Ozzy Osbourne at this years Download. Photograph by Ian D. Hall

L.S. Media Rating *****

The very name opens doors, it struck horror into a generation still coping with the horrors of World War Two and the four men behind the band have been lauded ever since for bringing heavy metal to the world.

Black Sabbath, more than a mere footnote in the history of heavy metal, certainly enough has been written just on the frontman Ozzy Osbourne alone to fill any respectable library many times over are the epitome of the genre. Without Ozzy, the genial Tony Iommi, the terrific Geezer Butler and Bill Ward, the world of music may have taken a very different course and for the second night as in as many weeks, three of the men reconvened in the Midlands and showed a sizeable crowd, more than 100,000 metal fans by some accounts, just exactly why the band are lauded for their contribution to Metal.

The three Brummies, possibly Birmingham’s most famous music sons, came out to face a crowd that had moshed their hearts out over three days of music and yet still had enough energy, enough spirit to welcome the ultimate metal gods with a roar so loud that inside an arena, the health and safety guys and noise abatement society would have been champing at the bit to issue warnings to each and every single one person in the field.

This wasn’t noise; this was a genuine outpouring of love for the band and especially for guitar legend Tony Iommi who has recently been undergoing treatment for cancer. From there and for the next 100 odd minutes, there was no stopping the band. Opening with Black Sabbath, it was soon apparent to anyone who had missed spoilers from the Birmingham Academy gig that this was going to be a night where musical taste buds were reinvigorated, re-assessed and found gloriously still simmering with unashamed potential.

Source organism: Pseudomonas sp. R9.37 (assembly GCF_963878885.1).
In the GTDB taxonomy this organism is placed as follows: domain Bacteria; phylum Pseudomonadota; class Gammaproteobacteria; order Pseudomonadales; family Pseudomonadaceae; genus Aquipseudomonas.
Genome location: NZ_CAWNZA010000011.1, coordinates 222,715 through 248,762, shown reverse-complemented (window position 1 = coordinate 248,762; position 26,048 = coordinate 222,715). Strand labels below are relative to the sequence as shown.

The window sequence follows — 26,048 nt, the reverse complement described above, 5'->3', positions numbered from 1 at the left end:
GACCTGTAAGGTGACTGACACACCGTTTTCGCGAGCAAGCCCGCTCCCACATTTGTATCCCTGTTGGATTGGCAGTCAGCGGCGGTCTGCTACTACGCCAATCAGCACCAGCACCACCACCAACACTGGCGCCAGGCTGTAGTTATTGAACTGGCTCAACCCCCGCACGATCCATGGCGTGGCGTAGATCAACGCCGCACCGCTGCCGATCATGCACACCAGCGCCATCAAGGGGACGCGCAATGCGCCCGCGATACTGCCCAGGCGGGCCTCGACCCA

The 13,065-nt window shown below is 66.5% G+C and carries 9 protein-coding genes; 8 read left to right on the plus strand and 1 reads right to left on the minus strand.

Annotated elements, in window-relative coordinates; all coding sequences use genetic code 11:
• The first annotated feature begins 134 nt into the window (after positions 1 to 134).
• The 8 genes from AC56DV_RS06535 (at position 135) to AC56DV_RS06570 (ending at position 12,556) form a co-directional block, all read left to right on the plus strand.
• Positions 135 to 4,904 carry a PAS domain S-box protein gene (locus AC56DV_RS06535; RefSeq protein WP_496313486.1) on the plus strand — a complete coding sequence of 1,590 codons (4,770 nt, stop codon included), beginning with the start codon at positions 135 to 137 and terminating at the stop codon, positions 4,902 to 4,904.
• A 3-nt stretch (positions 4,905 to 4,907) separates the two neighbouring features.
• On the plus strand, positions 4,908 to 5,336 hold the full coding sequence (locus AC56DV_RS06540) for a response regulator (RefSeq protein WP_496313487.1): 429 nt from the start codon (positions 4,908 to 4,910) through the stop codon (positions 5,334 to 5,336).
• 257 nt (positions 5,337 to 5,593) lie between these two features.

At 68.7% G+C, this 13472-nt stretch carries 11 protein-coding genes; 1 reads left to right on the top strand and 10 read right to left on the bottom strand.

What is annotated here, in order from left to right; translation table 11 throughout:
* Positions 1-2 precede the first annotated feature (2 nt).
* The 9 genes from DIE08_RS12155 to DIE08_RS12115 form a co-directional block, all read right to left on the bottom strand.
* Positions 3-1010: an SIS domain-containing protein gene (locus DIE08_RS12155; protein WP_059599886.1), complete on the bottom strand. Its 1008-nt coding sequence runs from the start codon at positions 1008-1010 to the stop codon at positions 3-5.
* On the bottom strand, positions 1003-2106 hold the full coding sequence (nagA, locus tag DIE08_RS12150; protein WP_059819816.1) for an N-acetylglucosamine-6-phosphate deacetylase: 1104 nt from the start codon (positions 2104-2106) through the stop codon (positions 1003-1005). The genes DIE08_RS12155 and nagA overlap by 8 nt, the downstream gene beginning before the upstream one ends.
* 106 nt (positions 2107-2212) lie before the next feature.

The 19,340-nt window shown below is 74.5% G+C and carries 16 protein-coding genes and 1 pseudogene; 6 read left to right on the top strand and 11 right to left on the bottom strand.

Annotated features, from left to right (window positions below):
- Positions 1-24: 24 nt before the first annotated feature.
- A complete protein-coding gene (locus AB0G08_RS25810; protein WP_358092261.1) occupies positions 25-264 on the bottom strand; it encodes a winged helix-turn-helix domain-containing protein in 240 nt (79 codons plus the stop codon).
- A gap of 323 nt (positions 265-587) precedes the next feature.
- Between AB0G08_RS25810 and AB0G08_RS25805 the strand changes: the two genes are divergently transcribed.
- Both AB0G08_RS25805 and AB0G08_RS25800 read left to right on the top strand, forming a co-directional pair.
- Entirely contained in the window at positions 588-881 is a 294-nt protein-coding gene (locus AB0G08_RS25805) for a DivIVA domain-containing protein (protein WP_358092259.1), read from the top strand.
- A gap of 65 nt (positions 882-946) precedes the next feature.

The first six years of the band were visited and settled into; this was no brief sojourn into the early work of Black Sabbath. There would be no nods to older fans in hope to get them on side as the band would soldier on into newer material for fresh faced fans who wouldn’t remember the industrial heritage of the nation’s second city.  This was to be a three month long vacation with 24 hour metal room service and finding out that the bill was being settled by pops latest child protégé of choice. This was the Sabbath everyone would love. From albums such as Master of Reality, Paranoid, Volume 4 and Technical Ecstasy, the band strode like giants across history and came out the other side, emotional? Certainly! Un-bloodied? Not quite. Much loved? Without a shadow of doubt!

It may be down to the success of the Marvel film Iron Man that Sabbath’s reputation amongst younger heavy metal sees the band still very much appealing across the ages of all those gathered, it may be however that Tony Iommi, who Ozzy kept saying, “he is the real Iron Man”, Geezer Butler and Ozzy himself just tapped into something in 1970’s Britain that has never been forgotten by all those that have been touched by the band.

The only bleak spot on an otherwise superb day was the drummer Bill Ward’s omission from the re-union for reasons too delicate to go into. However if you understand the point, which the vast majority of fans at Donington would have done, it would still have been the icing on the cake, after all, will this really happen again.

Ian D. Hall